If your lease is about to expire and you live in a free market (unregulated) apartment, or if you're a tenant of a commercial space, it is always best to assume you will have to leave on the agreement's end date, particularly if you don't have a written option or lease renewal in-hand.
Without an extension signed by your landlord, you can be sued for "holding over," that is, your landlord can start a special landlord-tenant proceeding asking a judge to order your eviction, direct that you pay the fair market value of the space during the period you remained in occupancy (after the expiration of your lease), and may further seek an award of the legal fees and costs that were incurred removing you from the premises.
In 4446-50 Realty Inc. v. Rojas , the tenants, Rafel Rojas, "Jane" Oryden, d/b/a/La Mesquita Restaurant a/k/a El Cactus Restaurant, claimed to have a lease renewal which allowed them to remain in possession beyond their original May 31, 2001 expiration date. In an eviction proceeding started against them in the New York County Civil Court, the tenants were unable to produce an original copy of the renewal document and were otherwise unable to prove the existence of an extension (since the tenants' sole witness inexplicably refused to submit to cross-examination).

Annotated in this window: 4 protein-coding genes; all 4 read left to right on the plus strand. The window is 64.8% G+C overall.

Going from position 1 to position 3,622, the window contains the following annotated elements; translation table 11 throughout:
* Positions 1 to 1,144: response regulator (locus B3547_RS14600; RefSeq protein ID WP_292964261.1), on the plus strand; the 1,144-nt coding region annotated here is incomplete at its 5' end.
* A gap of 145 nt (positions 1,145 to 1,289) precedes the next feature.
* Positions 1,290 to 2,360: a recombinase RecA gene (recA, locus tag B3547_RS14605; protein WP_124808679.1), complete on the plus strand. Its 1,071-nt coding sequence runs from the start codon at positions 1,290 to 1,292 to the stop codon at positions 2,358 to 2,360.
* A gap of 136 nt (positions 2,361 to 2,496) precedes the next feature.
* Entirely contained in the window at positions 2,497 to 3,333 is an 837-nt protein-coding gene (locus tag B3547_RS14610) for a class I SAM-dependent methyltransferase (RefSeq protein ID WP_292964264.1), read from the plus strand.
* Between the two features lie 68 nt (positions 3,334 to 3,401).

Because the renewal document was found to be nothing more than a "draft agreement," which had never been countersigned by the landlord, both the Civil Court and the Appellate Term, First Department, concluded that the El Cactus Restaurant's eviction was appropriate.
What is left unanswered by the decision is why it took this particular landlord some six years to get to this point?
Are we missing some prickly details?
For a copy of the Appellate Term's decision, please use this link: 4446-50 Realty Inc. v. Rojas